Low Shot Learning with Untrained Neural Networks for Imaging Inverse Problems
Oscar Leong, Wesam Sakla
Call for Papers and Submission Instructions
Submission is closed!
We invite researchers to submit anonymous extended abstracts of up to 4 pages (excluding references) which will be considered for contributed talks and posters. No specific formatting is required. Authors may use the NeurIPS style file, or any other style as long as it has standard font size (11pt) and margins (1in).
Submission at openreview open now until the submission deadline on September 9 September 13.
We invite works on inverse problems in the imaging sciences and new developments in nonEuclidean domains such as graphs, including contributions on the development of new architectures for natural signal priors (for examples GANs, non adversarially trained generators, unlearned neural networks, and combinations thereof), theoretical foundations (including rigorous recovery guarantees, provable convergence, and bounds on representation errors), and applications in imaging and beyond. We especially encourage submissions in the following areas:

Learned generative models for solving inverse problems: Recent years have seen great advances in generative modeling for a variety of signals, in particular images. The corresponding priors, when enforced in reconstruction algorithms, enable lower sample complexity and higher robustness to noise than conventional approaches. In this workshop, we discuss progress and research directions in generative models for finding solutions to inverse problems efficiently and accurately.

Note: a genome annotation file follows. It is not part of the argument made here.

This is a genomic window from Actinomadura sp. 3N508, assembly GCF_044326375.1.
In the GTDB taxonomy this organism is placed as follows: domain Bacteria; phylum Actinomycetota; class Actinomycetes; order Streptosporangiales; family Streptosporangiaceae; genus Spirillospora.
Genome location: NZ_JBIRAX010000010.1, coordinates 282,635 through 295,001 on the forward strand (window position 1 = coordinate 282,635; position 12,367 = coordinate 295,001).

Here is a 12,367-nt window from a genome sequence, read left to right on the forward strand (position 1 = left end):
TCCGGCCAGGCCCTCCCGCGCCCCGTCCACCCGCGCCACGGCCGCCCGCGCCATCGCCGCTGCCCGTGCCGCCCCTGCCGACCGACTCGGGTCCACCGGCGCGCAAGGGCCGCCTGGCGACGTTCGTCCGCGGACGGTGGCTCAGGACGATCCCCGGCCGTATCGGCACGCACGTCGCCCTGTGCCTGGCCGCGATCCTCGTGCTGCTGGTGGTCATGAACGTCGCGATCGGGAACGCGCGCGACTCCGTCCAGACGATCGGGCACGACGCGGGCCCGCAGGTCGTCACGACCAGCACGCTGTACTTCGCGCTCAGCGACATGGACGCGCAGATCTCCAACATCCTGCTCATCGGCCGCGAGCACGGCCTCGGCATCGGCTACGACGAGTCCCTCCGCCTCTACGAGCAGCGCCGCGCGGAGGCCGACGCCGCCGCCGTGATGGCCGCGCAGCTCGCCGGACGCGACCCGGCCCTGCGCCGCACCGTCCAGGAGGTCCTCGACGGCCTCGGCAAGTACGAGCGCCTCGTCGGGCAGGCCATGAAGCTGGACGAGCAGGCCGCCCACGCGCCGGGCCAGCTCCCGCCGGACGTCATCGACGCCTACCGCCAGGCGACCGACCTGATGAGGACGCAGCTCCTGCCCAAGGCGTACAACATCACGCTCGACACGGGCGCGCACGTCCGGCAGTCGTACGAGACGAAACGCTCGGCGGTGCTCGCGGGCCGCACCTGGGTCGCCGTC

Untrained models for solving inverse problems: Even without any learning, deep neural networks have been shown to be effective models through the socalled deep image priors, suggesting that deep neural networks are inherently good at representing natural images or more generally, signals. In this workshop, we will discuss progress and research directions in the understanding of the inductive bias brought by deep architectures and by gradientdescent optimization.

Learning to solve inverse problems endtoend: Neural networks applied to inverse problems yield impressive results. Trained on large amounts of training data they are often able to run faster and yield more accurate results than existing methods. However, those advances come at the cost of a lack of recovery guarantees, require large amounts of training data, and can sometimes lead to undesirable behaviour, such as hypothesizing parts of an image from training data. We encourage contributions on methods and algorithms for learning to solve inverse problems and contributions that explore application scenarios, for example in computational imaging.

Inverse problems beyond Euclidean data: Deep networks are emerging as a powerful tool to solve inverse problems on data with an underlying graph or manifold structure such as social networks or surfaces in computer graphics. We highly welcome contributions on solving inverse problems in geometric deep learning.
Important Dates
 Submission Deadline:
September 9thExtended until September 13th, 2019.  Notification: October 1st, 2019
 Workshop: Friday, December 13, 2019.
Organizers
 Reinhard Heckel (TUM)
 Paul Hand (Northeastern)
 Richard Baraniuk (Rice University)
 Joan Bruna (NYU)
 Alex Dimakis (UT Austin)
 Deanna Needell (UCLA)
Please email neurips2019inverse@gmail.com with any questions.